“That’s Our Two Satoshis” - What Drove The Crypto Selloff?

Jeff Dorman, CFA
Aug 21, 2023

Thats Our 2 Satoshis Logo

What happened this week in the Crypto markets?
Screenshot 2023-08-21 at 9.22.09 AM
Source: TradingView, CNBC, Bloomberg, Messari
“What drove the selloff?”  
That was the overriding question last week, and while historically there have been good answers to this question - last week, it just wasn’t that interesting.
The broader digital assets market fell roughly 10% last week, the worst week since November 2022. Unlike November’s move lower move, which was driven by the collapse of FTX, last week’s move simply did not have a defined catalyst. There were events, sure, but they weren’t explanatory.   Elon Musk’s SpaceX sold a chunk of Bitcoin and wrote off BTC holdings from 2021 and 2022, but this was largely an old story resurfaced and more of an accounting metric than a fund flow issue.  Chinese property giant Evergrande’s chapter 15 bankruptcy filing in New York was a big headline, but this, of course, was a well known restructuring that every distressed fund globally has been prepared for for the past 18 months. There was a bit of buildup that Grayscale would win its court case against the SEC last week, but that decision was delayed, which may have triggered some fast money repositioning.  But the more likely story, though boring, is simply a confluence of negative macro events.  U.S. Treasury yields have slowly risen throughout the month, the Japanese 10-year yield is at its highest since 2014, German 10-year yields reached their highest since 2011, and UK 10-year yields are back to 2008 levels. The VIX climbed out of its year-long slumber, and the US Dollar has risen steadily for most of the month on the heels of the Yuan (CNY) collapse and the US interest rate move. Overall, it just wasn’t a great setup for risk assets in general, and digital assets were no different. 
Whatever the reason, as boring as it was, the digital assets market finally broke out of its low-vol environment and chose downside over upside.  Over $1 billion in crypto derivatives market liquidations were reported across exchanges within 24 hours, the largest long liquidation event since June 2022 when Three Arrows Capital blew up. The bulk of the declines happened in a 10-minute span before stabliziing.
As a result, perpetual swap funding rates, which were near +10% prior to these liquidations, moved to negative territory for the first time since mid-July while perp futures open interest declined sharply.
The good news is that given last week’s volatility, total digital assets exchange volumes grew 24% WoW.  The bad news is that, yet again, the most dominant force in blockchain activity is trading volume itself.
Source: Arca Internal Estimates
We mentioned last week that the launch of Base, Coinbase’s layer 2 scaling solution, could potentially launch us out of this “trading only” regime and into the world of consumer applications.  And true to form, there have been a few “hit apps” launched thus far.  For example, social trading platform Friend.Tech debuted a week ago and is off to a fast start. Friend tech enables users to buy "shares" of other users, creating a market for valuing an individual's social presence.  Friend.tech has achieved over 33,000 ETH in trading volume and attracted 78,000+ registered users within a week.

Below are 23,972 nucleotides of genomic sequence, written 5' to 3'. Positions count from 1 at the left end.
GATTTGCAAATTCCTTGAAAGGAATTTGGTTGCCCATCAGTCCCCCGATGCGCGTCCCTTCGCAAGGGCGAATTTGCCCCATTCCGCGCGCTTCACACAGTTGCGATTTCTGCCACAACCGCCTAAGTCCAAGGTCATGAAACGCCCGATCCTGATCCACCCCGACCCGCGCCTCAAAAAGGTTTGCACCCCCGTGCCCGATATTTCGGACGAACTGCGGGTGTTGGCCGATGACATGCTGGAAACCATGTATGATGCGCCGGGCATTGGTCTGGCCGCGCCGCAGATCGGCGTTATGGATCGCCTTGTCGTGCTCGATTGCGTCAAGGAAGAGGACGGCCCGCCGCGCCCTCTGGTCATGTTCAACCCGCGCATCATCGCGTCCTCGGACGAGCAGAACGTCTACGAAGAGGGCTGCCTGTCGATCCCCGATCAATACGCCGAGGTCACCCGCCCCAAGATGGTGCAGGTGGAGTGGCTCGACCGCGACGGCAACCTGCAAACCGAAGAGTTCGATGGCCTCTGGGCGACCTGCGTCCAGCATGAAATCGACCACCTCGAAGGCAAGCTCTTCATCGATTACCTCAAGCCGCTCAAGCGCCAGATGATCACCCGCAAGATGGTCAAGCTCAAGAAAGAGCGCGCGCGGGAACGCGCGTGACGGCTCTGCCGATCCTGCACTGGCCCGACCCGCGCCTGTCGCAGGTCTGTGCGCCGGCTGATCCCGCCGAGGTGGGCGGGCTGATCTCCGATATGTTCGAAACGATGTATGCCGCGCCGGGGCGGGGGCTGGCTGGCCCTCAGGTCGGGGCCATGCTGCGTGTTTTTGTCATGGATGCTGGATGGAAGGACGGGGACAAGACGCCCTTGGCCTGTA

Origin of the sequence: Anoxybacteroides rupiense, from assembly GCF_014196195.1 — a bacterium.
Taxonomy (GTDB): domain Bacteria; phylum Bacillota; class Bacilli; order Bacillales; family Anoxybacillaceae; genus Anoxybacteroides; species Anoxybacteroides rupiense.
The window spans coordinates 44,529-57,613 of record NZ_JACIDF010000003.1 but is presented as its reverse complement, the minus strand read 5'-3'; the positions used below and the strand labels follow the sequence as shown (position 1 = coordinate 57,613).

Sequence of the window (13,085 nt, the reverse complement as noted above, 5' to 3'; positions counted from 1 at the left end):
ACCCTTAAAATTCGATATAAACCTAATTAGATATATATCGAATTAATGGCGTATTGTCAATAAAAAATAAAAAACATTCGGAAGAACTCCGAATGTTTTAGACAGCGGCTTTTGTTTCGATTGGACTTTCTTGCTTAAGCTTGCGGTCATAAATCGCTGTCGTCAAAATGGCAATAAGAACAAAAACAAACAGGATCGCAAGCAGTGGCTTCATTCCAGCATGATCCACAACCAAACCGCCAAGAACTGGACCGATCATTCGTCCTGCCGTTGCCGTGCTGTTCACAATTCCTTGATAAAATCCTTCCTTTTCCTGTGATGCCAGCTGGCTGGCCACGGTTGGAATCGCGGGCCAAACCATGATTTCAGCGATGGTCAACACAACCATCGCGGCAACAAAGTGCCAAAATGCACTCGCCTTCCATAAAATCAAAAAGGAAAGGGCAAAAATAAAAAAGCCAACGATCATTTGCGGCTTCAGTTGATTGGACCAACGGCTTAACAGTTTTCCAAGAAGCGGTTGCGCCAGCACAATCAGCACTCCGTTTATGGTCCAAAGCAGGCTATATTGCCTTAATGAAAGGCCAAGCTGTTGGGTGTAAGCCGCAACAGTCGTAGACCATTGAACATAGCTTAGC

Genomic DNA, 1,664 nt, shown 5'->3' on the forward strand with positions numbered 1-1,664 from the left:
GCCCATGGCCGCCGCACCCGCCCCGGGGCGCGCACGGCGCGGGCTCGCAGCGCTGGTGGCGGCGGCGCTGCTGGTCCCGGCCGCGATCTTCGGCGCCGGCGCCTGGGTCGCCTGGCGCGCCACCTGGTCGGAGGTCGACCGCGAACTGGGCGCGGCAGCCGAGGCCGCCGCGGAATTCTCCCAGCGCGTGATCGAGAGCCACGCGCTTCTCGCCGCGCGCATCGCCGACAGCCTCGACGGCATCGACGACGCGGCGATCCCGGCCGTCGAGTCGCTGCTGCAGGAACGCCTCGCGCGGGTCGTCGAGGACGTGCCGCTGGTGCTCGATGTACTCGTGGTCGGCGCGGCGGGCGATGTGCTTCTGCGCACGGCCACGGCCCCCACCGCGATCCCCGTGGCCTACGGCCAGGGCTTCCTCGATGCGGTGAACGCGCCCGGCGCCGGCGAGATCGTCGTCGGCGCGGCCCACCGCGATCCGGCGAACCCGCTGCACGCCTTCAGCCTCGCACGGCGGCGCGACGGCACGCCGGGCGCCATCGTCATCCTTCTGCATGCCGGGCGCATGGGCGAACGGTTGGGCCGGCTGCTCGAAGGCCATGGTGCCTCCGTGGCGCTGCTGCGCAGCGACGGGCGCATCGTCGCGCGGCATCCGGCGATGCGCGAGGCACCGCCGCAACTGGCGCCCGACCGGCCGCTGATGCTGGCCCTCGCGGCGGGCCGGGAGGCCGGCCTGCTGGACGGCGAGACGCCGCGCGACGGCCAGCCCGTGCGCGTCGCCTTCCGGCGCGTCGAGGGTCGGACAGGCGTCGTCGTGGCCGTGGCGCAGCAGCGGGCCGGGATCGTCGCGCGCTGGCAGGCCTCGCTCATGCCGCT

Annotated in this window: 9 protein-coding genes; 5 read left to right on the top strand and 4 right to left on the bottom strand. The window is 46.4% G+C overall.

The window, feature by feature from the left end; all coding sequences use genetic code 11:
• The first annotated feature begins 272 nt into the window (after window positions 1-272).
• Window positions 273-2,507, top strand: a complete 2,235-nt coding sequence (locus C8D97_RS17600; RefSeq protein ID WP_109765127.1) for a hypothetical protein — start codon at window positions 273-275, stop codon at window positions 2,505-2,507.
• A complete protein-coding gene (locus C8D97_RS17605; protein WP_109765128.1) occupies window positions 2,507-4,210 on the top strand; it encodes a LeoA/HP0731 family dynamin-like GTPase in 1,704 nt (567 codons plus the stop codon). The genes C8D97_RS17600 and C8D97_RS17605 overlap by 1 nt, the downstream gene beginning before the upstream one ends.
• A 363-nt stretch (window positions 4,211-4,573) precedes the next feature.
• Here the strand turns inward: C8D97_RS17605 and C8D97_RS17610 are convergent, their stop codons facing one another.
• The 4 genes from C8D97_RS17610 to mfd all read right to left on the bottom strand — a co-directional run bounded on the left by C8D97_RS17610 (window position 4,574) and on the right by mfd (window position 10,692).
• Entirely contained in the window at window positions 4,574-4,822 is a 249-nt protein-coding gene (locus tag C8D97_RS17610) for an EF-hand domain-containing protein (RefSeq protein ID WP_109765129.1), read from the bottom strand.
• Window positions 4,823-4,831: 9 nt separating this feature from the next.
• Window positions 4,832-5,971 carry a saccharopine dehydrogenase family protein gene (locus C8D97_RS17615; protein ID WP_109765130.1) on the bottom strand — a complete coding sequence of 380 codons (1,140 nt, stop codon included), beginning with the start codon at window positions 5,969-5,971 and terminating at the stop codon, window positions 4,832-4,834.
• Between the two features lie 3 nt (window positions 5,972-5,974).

While impressive, there is, of course, some nuance.  For starters, this isn’t the first “social following” app that has launched in the blockchain world. Historically, these have failed for a few reasons.  First, no one worth following spends time trying to be followed (if they are worth following, their primary focus isn’t making a few extra bucks on a new social platform).  Secondly, the select few savvy enough to launch a blockchain-powered app and worthy of following are all largely similar accounts (i.e. crypto bros), meaning the apps lack diversity of influencers.  On the flip side, blockchain (as always) has a powerful incentive mechanism that other Web2 applications lack, namely, the threat of a token launch.  Once it was revealed that Paradigm funded Friend.tech, the assumption became that Friend-tech will soon launch a token, similar to other Paradigm-funded companies.  Thus, if you trade tokens on this new platform, or issue your own social token, you will be in line (presumably) for an airdrop.  The one area of crypto that never slowed down is farming – and the idea that you can be an early user of a new application and benefit from its future success is still just as appealing as ever. 
We’ll revisit this topic in a few months to see if the application itself has longevity, or if it’s just another flash-in-the-pan crypto griff.  But the bullish takeaway is simply that crypto is not dead, and token launches remain powerful incentive mechanisms.


And That’s Our Two Satoshis!
Thanks for reading everyone! Questions or comments, just let us know.

The Arca Portfolio Management Team
Jeff Dorman, CFA - Chief Investment Officer
Michael Dershewitz - Chief Operating Officer
Katie Talati - Director of Research
Sasha Fleyshman - Portfolio Manager
David Nage - Portfolio Manager
Wes Hansen - Director of Trading and Operations
Michal Benedykcinski - Senior Vice President, Research
Nick Hotz, CFA - Vice President, Research
Kyle Doane - Vice President, Trading
Robert Valdes-Rodriguez, CFA- Vice President, Research
Alex Woodard - Associate, Research
Christopher Macpherson - Research Analyst
Andrew Masotti - Associate, Trading and Operations
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